America’s most successful pop group The Monkees – Micky Dolenz, Davy Jones, Mike Nesmith and Peter Tork – fractured their cheeky TV image (and anticipated much of MTV’s self-deprecatory style) with this insane collage of surreal sketches and visual jokes to make arguably the quintessential 60s movie.
Co-written by director Bob Rafelson (who had been the brains behind the Monkees concept) and LSD-inspired Jack Nicholson, it’s all dippy philosophising (“nobody lends money to a man with a sense of humour”) and wacky sketches with a mind-blowing gallery of Sixties icons – including Annette Funicello, Timothy Carey, Sonny Liston and Frank Zappa.
The movie also produced The Monkees’ best album, proving they really could write their own tunes. Unfortunately, Head also effectively buried the band as a going concern.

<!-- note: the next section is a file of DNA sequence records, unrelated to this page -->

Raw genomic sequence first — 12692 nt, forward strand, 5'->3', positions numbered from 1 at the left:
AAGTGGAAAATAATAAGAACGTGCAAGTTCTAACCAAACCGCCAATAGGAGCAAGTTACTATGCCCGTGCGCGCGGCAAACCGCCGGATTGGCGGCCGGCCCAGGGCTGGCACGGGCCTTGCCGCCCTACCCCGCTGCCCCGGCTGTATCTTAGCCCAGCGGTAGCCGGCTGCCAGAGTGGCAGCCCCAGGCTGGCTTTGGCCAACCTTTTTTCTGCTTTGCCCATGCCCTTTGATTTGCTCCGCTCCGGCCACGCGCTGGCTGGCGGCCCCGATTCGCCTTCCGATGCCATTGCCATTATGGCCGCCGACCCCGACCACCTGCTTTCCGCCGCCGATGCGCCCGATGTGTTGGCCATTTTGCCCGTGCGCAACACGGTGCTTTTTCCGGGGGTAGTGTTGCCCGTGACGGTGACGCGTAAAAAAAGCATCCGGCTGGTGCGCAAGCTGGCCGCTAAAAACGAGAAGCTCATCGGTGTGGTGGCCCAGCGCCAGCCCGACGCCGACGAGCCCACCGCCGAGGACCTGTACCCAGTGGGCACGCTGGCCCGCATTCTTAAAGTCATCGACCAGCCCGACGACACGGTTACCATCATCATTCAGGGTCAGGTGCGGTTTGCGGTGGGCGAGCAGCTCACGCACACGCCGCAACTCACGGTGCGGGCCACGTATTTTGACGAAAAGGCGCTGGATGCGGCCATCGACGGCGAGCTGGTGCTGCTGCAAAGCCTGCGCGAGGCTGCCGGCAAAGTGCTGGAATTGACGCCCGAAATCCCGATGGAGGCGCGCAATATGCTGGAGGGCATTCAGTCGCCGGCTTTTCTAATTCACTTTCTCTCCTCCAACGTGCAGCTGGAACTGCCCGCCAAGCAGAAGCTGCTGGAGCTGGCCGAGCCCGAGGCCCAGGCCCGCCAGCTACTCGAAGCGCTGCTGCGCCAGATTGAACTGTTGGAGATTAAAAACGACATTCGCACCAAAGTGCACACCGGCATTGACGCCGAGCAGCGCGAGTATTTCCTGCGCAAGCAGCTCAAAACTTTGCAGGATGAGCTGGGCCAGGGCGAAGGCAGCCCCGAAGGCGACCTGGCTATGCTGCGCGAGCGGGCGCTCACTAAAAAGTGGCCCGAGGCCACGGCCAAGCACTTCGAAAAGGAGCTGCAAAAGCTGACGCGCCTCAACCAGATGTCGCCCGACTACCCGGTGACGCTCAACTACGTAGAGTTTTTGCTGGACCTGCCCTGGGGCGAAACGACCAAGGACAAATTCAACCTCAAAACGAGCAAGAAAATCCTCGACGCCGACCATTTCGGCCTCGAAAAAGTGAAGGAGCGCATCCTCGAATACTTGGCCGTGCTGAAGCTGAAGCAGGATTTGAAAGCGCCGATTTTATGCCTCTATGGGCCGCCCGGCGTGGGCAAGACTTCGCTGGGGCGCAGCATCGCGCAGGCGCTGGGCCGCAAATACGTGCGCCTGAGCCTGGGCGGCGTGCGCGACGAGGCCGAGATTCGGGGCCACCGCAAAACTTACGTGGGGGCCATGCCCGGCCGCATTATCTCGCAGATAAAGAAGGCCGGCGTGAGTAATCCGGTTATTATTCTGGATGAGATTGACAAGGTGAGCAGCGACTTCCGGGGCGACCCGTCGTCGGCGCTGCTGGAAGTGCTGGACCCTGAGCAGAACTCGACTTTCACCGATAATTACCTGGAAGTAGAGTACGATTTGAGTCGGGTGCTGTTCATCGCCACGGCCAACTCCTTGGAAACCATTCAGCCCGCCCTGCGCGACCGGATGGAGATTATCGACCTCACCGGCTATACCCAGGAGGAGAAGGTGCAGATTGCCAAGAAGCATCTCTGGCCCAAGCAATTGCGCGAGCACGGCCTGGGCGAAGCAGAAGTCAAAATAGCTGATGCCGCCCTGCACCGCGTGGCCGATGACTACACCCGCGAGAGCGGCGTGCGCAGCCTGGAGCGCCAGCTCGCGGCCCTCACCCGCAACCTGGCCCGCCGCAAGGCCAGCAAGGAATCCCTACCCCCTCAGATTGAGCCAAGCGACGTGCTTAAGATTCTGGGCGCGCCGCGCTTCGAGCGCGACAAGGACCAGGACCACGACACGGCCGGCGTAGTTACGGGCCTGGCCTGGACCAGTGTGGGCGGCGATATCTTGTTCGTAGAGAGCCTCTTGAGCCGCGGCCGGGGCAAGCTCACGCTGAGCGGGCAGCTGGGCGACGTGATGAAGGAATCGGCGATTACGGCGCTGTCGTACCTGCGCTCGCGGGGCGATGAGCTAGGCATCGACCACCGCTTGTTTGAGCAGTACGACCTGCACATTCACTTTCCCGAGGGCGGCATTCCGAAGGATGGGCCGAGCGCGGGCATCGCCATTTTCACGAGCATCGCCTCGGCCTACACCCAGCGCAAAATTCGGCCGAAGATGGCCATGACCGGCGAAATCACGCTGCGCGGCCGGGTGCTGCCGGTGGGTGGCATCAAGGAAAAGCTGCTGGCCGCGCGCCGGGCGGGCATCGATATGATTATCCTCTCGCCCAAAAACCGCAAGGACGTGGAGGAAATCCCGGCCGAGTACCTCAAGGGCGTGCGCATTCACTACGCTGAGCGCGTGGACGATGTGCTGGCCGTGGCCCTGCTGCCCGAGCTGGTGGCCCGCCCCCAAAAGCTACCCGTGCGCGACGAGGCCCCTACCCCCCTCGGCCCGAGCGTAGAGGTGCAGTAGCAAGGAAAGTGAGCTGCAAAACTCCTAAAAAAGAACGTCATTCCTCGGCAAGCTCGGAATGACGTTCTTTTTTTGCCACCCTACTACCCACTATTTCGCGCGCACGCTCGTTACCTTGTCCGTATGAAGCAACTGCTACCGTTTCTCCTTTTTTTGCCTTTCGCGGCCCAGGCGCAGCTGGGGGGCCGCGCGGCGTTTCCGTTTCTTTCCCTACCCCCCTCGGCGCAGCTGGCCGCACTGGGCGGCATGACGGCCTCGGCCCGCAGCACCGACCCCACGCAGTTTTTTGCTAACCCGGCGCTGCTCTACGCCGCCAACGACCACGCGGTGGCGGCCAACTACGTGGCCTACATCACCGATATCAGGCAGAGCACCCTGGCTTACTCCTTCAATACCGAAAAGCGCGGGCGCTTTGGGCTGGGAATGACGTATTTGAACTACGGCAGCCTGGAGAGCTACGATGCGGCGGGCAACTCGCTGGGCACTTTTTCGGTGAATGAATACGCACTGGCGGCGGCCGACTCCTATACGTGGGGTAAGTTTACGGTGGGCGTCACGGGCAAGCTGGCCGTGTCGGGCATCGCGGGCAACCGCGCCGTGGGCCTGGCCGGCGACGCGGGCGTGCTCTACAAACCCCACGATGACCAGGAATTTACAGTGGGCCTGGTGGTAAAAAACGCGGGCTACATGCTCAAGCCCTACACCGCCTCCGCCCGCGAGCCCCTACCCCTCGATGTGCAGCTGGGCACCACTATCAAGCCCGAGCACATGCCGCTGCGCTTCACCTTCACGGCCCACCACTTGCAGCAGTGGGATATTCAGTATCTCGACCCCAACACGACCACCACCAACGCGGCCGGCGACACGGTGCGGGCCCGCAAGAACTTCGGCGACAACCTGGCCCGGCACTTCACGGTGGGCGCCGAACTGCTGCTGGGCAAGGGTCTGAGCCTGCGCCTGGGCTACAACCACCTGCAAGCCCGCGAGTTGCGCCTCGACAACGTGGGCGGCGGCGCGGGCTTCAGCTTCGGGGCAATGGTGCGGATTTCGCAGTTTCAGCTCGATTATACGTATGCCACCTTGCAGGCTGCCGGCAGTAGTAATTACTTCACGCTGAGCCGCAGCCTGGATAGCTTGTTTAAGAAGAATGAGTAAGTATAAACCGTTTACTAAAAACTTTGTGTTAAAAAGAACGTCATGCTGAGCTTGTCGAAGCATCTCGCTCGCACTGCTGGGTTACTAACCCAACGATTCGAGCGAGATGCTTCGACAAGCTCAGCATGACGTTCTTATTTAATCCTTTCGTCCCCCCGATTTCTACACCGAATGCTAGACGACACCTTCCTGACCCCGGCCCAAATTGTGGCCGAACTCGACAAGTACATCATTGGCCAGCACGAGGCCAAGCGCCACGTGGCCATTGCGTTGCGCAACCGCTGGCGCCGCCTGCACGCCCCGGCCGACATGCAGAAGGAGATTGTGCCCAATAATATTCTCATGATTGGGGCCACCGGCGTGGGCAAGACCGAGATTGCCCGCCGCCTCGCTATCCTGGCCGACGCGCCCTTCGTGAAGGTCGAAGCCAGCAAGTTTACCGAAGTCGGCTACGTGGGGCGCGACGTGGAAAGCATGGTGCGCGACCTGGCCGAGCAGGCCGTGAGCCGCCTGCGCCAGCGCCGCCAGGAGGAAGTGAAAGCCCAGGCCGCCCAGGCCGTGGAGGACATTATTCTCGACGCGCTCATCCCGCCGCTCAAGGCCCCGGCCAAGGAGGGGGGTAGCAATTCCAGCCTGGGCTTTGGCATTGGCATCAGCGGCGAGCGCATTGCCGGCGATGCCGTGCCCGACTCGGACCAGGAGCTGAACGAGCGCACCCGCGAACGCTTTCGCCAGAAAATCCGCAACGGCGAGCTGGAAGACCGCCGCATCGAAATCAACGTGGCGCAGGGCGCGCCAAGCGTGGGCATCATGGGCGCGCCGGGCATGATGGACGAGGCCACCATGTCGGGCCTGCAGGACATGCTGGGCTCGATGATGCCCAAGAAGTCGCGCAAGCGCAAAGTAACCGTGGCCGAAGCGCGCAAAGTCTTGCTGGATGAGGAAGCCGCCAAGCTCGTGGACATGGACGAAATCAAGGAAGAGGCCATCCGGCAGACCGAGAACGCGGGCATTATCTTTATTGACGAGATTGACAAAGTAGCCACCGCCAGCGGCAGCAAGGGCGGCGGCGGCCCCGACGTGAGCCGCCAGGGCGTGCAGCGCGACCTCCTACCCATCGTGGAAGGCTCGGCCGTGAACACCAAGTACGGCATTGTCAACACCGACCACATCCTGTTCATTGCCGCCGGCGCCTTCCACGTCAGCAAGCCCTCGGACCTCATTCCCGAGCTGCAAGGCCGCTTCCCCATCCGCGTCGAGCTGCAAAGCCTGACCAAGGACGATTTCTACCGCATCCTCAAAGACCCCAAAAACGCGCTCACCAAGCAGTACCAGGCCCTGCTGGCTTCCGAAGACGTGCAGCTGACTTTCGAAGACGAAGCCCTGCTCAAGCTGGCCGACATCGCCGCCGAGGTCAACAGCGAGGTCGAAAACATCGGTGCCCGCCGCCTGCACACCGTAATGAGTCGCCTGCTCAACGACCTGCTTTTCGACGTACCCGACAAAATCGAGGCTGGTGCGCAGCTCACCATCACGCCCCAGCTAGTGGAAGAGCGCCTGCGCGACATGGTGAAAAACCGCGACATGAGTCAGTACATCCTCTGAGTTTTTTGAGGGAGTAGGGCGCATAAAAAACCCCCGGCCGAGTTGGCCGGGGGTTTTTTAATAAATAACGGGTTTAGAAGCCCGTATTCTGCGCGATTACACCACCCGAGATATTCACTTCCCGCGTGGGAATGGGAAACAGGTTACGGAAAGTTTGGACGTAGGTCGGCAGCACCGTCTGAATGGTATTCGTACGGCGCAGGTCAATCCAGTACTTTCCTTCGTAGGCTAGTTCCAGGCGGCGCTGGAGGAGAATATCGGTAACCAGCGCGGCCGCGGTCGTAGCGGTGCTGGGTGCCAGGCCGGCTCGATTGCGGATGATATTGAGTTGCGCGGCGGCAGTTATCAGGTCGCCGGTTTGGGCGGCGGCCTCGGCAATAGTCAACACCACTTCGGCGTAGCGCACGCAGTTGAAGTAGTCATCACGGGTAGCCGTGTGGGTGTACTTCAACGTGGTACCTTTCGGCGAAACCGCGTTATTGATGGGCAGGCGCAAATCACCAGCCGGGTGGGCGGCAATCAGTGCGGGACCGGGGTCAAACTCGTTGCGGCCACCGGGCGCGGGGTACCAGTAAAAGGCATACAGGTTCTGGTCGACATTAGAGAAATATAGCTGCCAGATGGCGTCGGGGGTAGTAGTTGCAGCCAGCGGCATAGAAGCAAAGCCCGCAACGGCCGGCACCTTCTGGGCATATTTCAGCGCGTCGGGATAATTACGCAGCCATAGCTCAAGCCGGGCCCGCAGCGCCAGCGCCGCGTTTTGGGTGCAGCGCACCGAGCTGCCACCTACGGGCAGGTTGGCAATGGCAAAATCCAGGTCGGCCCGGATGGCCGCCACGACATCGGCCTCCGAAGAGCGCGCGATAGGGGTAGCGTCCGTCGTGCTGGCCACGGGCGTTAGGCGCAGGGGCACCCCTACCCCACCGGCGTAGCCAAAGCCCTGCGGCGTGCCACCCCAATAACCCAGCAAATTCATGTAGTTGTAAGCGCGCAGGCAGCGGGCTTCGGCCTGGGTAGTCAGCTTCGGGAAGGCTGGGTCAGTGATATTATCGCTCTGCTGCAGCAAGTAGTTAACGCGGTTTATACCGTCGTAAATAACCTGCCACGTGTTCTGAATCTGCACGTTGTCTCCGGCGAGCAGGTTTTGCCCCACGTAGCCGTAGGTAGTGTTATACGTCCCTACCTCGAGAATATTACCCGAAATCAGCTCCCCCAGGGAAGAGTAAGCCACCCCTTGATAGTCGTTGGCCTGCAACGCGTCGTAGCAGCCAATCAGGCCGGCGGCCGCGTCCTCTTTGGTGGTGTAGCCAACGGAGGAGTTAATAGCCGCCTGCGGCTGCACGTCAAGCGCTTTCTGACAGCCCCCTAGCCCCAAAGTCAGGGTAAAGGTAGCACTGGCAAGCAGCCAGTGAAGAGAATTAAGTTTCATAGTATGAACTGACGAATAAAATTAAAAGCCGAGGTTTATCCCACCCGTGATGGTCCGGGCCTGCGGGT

The fanbase from their TV series was too young to “get” the film (and with some disturbing anti-Vietnam war imagery and the druggy counter-culture atmosphere, it really wasn’t made for them) and the baffling nature of the picture was hardly likely to win them too many new fans beyond those who already had a psychedelic bent – or just a love of strange cinema.
But The Monkees knew it was already just about over for them anyway and didn’t really care anymore.
Officer Faye Lapid